“The smart cities are offline” – the impact of the energy crisis on the development of smart cities.

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This article discusses smart cities, the use of digital technologies and the National Infrastructure Plan 2050 in South Africa.

Smart cities are a pathway to connecting and improving the quality of life of its inhabitants, business and government.  They feature the use of information and digital technologies in running a more sustainable and efficient environment.  In South Africa, the government intends on establishing new smart cities across the country and as part of its agenda to develop a smart South Africa.

Although the move to smart cities will advance the country, there exists a plethora of challenges which threaten these plans.  One of these challenges, is the energy crisis in South Africa.  Over the past decade, South Africa has been impacted by power cuts, which occur on a daily basis.  Depending on the load-shedding stage implemented, some areas, including the big cities may experience power cuts for more than two hours a day.   Power cuts are a major issue because electricity drives the economy.  Continuous power cuts pull the plug on economic growth and development.  For the government to succeed in its smart city plans it requires an imminent solution to stabilise the country’s energy crisis.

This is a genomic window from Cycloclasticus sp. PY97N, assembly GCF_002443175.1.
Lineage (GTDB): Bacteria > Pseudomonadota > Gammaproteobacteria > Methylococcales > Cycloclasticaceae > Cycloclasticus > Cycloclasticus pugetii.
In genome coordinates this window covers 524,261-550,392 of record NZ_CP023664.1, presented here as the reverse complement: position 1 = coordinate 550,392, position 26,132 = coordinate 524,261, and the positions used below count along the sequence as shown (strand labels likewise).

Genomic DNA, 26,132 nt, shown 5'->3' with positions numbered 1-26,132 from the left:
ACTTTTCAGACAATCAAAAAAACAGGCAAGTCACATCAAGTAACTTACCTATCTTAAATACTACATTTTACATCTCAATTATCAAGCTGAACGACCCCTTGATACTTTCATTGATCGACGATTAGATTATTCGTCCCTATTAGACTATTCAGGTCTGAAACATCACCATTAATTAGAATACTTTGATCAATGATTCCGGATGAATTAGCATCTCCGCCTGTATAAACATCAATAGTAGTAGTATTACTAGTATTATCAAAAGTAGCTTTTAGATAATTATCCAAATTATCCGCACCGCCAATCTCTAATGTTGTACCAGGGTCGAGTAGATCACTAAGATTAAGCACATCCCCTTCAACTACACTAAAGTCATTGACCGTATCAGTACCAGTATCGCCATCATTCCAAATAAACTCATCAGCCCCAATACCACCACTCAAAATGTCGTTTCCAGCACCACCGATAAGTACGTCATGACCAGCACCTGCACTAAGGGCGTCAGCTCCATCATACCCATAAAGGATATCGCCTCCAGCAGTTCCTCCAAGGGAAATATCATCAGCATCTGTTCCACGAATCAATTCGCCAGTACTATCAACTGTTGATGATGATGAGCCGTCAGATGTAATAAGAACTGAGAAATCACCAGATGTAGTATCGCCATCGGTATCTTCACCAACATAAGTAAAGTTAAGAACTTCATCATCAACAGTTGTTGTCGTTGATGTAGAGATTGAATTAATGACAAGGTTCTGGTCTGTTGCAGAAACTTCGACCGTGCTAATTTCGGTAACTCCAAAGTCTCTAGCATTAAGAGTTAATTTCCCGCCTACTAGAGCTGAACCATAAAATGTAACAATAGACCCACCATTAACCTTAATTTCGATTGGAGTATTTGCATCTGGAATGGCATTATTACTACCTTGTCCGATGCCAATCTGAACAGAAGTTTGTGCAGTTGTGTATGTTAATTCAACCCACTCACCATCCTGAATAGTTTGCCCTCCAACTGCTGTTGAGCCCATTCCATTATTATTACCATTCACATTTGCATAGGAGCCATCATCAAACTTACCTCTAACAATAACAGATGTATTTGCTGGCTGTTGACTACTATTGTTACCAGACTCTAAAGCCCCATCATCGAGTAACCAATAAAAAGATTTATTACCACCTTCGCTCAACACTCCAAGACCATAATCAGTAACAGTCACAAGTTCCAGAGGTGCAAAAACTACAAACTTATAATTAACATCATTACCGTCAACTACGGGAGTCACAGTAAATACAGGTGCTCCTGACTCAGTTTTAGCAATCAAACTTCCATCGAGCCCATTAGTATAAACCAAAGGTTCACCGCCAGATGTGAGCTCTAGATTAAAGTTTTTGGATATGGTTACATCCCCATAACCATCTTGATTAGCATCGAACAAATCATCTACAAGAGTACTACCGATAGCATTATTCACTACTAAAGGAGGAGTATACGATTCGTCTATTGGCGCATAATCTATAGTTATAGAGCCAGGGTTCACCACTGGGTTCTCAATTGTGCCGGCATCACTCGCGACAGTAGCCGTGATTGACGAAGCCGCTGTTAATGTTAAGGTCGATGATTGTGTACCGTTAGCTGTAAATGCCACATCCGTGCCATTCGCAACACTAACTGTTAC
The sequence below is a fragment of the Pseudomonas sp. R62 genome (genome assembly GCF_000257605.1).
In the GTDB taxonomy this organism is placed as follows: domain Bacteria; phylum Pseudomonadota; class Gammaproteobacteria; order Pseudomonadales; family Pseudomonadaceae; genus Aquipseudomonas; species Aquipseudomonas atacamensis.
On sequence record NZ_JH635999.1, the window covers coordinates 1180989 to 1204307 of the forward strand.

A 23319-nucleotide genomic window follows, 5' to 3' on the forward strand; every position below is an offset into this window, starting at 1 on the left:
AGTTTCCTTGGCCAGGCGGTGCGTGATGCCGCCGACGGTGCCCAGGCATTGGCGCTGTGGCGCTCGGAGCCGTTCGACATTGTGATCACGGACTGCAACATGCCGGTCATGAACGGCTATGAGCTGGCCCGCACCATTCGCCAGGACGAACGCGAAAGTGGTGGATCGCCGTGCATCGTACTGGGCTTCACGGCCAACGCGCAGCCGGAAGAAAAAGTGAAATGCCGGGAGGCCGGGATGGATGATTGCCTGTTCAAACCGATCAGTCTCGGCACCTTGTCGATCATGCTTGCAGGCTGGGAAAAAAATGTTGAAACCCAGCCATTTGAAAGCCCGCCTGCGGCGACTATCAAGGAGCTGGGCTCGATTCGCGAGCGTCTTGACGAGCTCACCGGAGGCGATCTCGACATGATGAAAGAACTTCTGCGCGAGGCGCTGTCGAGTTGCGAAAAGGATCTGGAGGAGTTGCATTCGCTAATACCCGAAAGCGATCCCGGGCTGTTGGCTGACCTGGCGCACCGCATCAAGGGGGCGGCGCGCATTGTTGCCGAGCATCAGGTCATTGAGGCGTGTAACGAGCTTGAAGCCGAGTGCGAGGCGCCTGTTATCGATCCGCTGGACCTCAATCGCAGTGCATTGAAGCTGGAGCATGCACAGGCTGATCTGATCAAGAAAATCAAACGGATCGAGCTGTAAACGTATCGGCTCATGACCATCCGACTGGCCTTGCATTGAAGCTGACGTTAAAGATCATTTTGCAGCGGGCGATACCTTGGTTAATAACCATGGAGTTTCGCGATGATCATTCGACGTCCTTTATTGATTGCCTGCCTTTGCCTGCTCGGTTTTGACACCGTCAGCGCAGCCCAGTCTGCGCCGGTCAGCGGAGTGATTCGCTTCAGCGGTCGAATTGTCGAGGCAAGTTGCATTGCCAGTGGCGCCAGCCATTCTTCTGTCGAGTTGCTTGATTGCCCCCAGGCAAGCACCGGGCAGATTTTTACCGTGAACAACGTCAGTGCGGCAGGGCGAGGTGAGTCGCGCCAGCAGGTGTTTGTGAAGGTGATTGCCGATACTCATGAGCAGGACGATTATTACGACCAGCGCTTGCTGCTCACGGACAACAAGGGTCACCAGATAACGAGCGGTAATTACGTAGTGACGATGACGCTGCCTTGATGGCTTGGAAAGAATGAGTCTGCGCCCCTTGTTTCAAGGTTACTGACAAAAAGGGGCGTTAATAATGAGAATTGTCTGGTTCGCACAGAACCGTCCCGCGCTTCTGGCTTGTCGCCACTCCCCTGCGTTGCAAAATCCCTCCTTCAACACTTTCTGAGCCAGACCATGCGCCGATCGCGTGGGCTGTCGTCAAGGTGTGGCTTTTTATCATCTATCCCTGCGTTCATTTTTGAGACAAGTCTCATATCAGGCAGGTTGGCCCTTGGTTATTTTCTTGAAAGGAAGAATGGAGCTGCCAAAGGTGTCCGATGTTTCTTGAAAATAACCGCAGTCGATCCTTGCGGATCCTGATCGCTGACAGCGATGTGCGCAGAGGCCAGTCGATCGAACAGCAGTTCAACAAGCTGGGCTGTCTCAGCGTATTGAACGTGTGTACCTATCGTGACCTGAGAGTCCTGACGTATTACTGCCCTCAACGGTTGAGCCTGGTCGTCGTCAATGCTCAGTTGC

Smart cities need an infrastructural and energy plan.  The National Infrastructure Plan 2050 Phase I (“NIP 2050”), by the Department of Public Works and Infrastructure sets out four strategic target areas which include, energy infrastructure, freight transport infrastructure, water infrastructure and digital communications infrastructure.[1]   In the energy sector, the NIP 2050 focuses on sustainability, low-cost energy and commissioning a decentralised generation of energy with the goal to provide smart energy networks and renewable energy.

Smart cities make use of technology and are composed of smart energy, smart infrastructure, and smart technology (this is not an exhaustive list).[2]  Enabling the use of technology especially in the energy sector can stabilise the ongoing power cuts and promote efficiency and sustainability in energy use.  Similarly, technology can aid in other public services such as water, healthcare, transportation, and housing contributing to the vision of a Smart South Africa which benefits its residents, business, and government.

Moving forward, the South African government will need to structure implementation plans and make use of digital solutions to address the energy crisis.  Smart cities operate on smart energy, and integrating the use of technology in the energy sector will assist in achieving the goal of a smart South Africa.

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[1] National Infrastructure Plan 2050 (NIP 2050) Phase I

[2] Mohanty S P “Everything You Wanted To Know About Smart Cities” ResearchGate 2016 1.

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